Teardowns may not be the only way to capture value in defunct malls, though, said Rick Fedrizzi, president, CEO and co-founder of the U.S. Green Building Council. He predicts that with repurposing, they’ll be a useful resource when our way of life swings back to revolving around more compact communities. “Established places like shopping malls will become like town centers, where people can come together, where their doctors and day care will be, where they can gather after major devastations.””

We agree that e-commerce is likely to grow over the next 25 years, and that some of that will be at the cost of traditional retail. Yet as we have seen over the last several holiday shopping seasons, brick and mortar vs. e-commerce is not a winner take all battle.  The American consumer will ultimately decide which form of shopping they prefer, and we’re betting on a basic American human instinct.

The American consumer likes to put their hands on products, to pile in the car and make a day of it – to have a physical experience when they shop that we feel isn’t likely to change radically in the next 25 years.  And while we may have practiced another basic American human instinct, overbuilding our retail space, that seems like more of a correction than a fundamental change in how we like to shop.

As retailers get more savvy in finding a way to combat the issue of window shopping at brick and mortar stores then getting a better price online, we’ll see better sales in the brick and mortar world.  Some things it’s okay to buy sight unseen, but for most items it is that physical need to spend time with hands on the product why we don’t feel most shopping malls will be extinct by 2039.


Investing In Commercial Real Estate

Industrial and commercial properties constantly come to market, but don’t get the highlighted attention or preferential treatment that residential homes do. You have to successfully find them by hunting, and working with JMA Commercial Services can assist you in doing so.

buildingLocation is the most important factor in choosing a commercial property to buy. Pay attention to the property’s surrounding area. The neighborhood’s demographics, including socioeconomic status and age of residents, influence the success of your investment. Look at the growth in similar areas. This research will help you figure out how the neighborhood you’re considering buying commercial property in is likely to grow and change over the next several years. If you aren’t comfortable with the potential growth rate or the atmosphere of the neighborhood, purchase property elsewhere.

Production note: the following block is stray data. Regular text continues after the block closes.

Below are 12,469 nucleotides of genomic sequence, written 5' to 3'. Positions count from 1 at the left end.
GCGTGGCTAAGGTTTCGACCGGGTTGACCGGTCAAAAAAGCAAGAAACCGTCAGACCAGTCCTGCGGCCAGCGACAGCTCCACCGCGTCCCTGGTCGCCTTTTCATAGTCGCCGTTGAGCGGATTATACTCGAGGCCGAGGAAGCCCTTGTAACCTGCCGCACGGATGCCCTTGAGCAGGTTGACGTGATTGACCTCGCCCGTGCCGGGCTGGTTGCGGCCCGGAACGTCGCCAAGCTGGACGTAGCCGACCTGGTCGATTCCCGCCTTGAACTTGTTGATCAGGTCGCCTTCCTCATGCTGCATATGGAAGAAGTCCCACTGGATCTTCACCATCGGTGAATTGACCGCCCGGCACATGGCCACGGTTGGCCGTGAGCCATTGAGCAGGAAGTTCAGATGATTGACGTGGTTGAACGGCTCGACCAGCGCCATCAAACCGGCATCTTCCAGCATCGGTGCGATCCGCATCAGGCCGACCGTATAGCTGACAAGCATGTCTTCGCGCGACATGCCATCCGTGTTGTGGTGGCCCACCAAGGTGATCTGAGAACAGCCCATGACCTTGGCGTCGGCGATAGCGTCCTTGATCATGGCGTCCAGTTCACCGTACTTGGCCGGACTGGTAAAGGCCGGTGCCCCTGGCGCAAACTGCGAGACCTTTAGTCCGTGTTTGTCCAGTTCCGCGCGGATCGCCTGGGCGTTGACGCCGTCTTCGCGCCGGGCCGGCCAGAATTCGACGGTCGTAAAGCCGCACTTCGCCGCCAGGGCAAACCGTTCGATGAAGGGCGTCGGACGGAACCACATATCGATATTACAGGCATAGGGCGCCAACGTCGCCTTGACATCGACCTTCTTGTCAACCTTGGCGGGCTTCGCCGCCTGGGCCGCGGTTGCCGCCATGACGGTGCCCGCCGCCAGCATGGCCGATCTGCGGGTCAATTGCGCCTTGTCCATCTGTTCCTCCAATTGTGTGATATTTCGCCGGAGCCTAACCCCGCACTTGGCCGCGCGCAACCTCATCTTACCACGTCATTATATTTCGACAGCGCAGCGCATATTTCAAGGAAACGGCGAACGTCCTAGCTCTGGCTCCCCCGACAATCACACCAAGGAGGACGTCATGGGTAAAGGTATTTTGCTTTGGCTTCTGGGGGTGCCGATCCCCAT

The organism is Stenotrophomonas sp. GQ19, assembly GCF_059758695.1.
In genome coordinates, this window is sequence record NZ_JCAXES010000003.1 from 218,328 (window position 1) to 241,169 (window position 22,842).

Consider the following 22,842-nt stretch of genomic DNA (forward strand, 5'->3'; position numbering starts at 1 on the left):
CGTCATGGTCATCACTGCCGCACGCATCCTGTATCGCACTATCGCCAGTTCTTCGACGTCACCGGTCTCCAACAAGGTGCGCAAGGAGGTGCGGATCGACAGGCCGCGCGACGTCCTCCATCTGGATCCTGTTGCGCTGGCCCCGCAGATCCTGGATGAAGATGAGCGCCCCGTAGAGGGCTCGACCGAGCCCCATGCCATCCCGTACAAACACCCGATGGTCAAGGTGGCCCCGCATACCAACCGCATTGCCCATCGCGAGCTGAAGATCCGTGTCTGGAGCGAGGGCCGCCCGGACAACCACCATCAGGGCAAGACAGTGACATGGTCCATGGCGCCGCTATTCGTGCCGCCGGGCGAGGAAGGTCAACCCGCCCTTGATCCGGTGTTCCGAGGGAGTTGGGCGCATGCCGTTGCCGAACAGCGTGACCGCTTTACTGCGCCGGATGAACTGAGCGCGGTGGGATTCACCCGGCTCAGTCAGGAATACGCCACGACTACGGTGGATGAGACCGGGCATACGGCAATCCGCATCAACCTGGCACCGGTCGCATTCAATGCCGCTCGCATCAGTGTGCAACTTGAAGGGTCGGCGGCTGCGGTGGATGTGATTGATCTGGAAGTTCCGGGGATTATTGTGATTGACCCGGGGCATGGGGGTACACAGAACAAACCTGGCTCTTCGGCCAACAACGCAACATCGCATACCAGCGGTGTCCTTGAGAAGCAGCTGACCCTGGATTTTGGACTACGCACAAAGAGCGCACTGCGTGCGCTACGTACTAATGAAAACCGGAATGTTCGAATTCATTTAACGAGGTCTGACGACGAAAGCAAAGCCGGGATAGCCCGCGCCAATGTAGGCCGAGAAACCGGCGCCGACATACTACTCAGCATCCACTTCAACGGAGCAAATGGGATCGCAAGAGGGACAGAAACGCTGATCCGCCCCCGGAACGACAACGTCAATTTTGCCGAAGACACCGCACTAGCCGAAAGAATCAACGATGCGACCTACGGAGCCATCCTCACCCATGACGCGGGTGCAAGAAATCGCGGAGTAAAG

Buying commercial property takes more time, and the process is far more labyrinthine, than buying a house. The added time and effort are crucial, however, to getting the return that you want on your investment.

You may find that you spend a large amount of time at first on your investment. It will take time to find an opportunity that is profitable, and afterwards, you may have to wait for repairs and remodeling before you can start monetizing your investment. Don’t abandon your investments because they are eating into your personal time. It will pay off in the long run.

Strive to keep your commercial properties occupied at all times if you choose to rent them to tenants. If no one is paying you rent, you’ll be the one footing the bills. If several of your properties are vacant, reexamine your management style and look for ways to fix issues that are keeping tenants away.

If you are negotiating a commercial lease, make sure nothing can be considered as events of default. Your tenant will be less likely to default on the lease if you do this. This is something that you don’t want to happen under any circumstance.

Take tours of any properties that you’re considering. As you tour each property, you should bring along an experienced contractor who can offer helpful input. Begin negotiating and the process of offers and counter offers. Before you choose, make sure you look over your offers a few times.

Before making a real estate purchase, sit down and talk with your tax adviser. A tax adviser can let you know how much money the buildings will cost you, and the amount of your income that will be taxable. Consult your adviser for areas where taxes are lower.

Properties, like people, have finite life spans. It’s important to be aware of this. Don’t make the mistake of overlooking the fact that you will need to put a substantial amount of money into the property to keep it well-maintained. It may need a more updated electrical system, or a new roof. Every piece of commercial property needs maintenance sometimes; however, some buildings require more extensive or frequent repairs than others. Be prepared for when these necessities come up.

Finding the appropriate commercial real estate property for your needs is one half of the battle. The other is actually obtaining it. Just a little information can go a long way.  Trust in the professionals at JMA Commercial Services to guide you through the entire process – Our Clients always come first!